If it’s going to lead to sustained success and create lasting change, the movement to resist Trump needs infrastructure – meetings, regularly-updated online information, people willing to organize both – not just in Boston and its suburbs but across Massachusetts. That could be through new groups like the Indivisible movement, through existing groups like the Massachusetts Democratic Party, or a combination of both.
What it can’t look like is the same old people showing up to the same old meetings wondering why the young people don’t magically materialize out of thin air. As Steve Urbon reports for the New Bedford Standard-Times, it sounds like that happened at not one but two meetings along Southcoast on Sunday:
The New Bedford session was one of many such Huddles conducted by Women’s March organizers in recent days and weeks as an organizational follow-up to the protests, and it was attended almost exclusively by middle-age women fired up about the nation’s agenda as viewed through the lens of the march.
The Mattapoisett meeting, meanwhile, was long on retirees, several of whom had political experience. There were only about 3 young people, but many retirees, leading to concerns about how to draw young people into the political process.
The New Bedford Democratic City Committee has an active Facebook page but its website is down. The Mattapoisett Democratic Town Committee only has a static webpage but there’s no way to sign up and the listed contact email address is dead (UPDATE 2/28/17: They’re on Facebook!). I’m going to pick up the phone to get in touch with the committee, but expecting new members to cold-call strangers is not a path to growth.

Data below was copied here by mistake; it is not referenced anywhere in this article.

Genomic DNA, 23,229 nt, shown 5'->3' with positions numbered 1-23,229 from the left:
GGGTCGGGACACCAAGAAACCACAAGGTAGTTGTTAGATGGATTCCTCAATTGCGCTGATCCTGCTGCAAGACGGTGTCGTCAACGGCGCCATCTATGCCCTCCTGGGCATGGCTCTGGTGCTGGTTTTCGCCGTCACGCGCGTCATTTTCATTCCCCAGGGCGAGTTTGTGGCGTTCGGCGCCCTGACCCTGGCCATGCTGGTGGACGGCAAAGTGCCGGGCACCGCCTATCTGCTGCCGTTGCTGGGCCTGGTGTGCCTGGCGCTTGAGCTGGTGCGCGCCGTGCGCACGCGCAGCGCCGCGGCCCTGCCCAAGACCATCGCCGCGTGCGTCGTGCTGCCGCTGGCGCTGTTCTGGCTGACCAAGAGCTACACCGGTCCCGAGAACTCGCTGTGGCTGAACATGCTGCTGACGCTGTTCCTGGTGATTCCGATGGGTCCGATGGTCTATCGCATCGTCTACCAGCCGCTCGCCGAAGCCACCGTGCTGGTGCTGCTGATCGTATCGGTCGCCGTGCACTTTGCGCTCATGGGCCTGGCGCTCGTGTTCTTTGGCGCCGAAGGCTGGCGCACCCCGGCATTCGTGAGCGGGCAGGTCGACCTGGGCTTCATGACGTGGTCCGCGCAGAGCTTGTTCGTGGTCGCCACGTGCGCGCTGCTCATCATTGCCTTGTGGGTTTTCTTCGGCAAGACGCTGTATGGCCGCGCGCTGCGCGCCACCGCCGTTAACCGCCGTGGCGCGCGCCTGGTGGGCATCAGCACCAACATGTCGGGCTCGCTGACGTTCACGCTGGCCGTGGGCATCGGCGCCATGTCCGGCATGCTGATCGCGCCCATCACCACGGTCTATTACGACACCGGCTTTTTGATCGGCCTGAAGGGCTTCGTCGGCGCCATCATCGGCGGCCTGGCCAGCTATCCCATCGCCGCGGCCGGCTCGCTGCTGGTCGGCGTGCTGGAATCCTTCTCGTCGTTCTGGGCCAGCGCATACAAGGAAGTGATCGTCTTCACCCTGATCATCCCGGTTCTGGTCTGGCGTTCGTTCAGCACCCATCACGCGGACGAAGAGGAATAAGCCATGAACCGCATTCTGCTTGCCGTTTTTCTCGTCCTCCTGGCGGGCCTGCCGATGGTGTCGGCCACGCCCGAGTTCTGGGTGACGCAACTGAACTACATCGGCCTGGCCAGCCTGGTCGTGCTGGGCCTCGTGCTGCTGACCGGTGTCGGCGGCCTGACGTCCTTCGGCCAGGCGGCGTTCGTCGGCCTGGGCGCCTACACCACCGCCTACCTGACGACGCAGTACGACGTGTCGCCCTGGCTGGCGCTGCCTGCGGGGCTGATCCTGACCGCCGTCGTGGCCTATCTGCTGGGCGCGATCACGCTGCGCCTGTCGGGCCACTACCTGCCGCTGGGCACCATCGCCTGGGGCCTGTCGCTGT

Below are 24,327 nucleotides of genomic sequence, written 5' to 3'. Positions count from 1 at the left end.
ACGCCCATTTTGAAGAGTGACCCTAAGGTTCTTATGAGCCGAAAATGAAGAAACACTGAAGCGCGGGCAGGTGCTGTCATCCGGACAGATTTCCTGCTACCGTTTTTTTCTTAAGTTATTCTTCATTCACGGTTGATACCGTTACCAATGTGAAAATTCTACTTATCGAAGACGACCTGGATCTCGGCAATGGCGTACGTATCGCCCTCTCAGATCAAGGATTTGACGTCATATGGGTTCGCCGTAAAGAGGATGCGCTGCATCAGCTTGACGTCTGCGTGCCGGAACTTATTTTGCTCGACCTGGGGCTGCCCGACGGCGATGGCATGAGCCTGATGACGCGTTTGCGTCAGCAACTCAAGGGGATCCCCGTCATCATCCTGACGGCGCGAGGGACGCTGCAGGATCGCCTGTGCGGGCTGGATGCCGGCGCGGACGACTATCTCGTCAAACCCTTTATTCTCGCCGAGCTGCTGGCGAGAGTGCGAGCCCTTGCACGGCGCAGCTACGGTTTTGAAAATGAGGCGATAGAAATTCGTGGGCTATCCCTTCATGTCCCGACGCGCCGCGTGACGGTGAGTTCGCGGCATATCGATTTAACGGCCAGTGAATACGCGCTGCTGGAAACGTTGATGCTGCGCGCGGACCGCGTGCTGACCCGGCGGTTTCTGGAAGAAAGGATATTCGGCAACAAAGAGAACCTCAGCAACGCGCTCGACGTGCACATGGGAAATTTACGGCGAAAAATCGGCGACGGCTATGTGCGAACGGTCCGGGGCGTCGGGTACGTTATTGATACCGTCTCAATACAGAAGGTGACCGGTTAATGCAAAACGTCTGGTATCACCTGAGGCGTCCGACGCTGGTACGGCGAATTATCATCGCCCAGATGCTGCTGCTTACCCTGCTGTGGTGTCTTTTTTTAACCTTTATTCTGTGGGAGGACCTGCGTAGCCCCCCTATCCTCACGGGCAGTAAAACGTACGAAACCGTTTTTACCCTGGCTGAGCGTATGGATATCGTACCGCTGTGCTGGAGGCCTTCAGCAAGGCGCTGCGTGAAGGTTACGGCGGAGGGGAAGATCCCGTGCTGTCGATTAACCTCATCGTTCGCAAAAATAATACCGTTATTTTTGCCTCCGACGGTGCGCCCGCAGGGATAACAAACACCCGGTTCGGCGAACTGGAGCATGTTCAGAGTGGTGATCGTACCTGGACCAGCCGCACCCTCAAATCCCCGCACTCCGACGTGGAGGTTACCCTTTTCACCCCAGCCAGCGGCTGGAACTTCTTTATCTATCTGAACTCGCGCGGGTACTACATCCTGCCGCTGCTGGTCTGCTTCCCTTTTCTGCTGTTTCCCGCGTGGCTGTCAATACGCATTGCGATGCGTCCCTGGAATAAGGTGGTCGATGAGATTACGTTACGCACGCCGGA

Neither of the events were listed on the calendar of the Massachusetts Democratic Party, which had just 21 listings total statewide for the entire month of January. There’s a major Rally to Stand Up for Science planned for Copley Square on Sunday, but you would not know it from visiting any of the above.
When I moved to Fairhaven in 2015, I emailed the town chair listed on the state party website but never heard back. In January 2016, I emailed the state party saying I was eager to volunteer but hadn’t been able to get in touch with the local contact & that I couldn’t find any evidence a local caucus was planned. I got an unsigned email back that nonsensically told me “The deadline has technically passed to report your caucus but you can definitely still do so” and didn’t tell me anything about how to get involved.
I’ve volunteered for & knocked on doors for a bunch of local Democratic campaigns – Warren, Coakley, Markey, etc. – but those all pop up, burn like wildfire for a few months, then the 22-year-old local campaign manager goes back to Boston & I don’t see any of the other volunteers until the next campaign.
These are just a bunch of random data points, not analysis. I’m just bitching & moaning, not proposing a solution. But what I am hoping is that more people start talking about it.
Do you agree Massachusetts progressives and Democrats have an organizing infrastructure problem? If so, how would you start to solve it?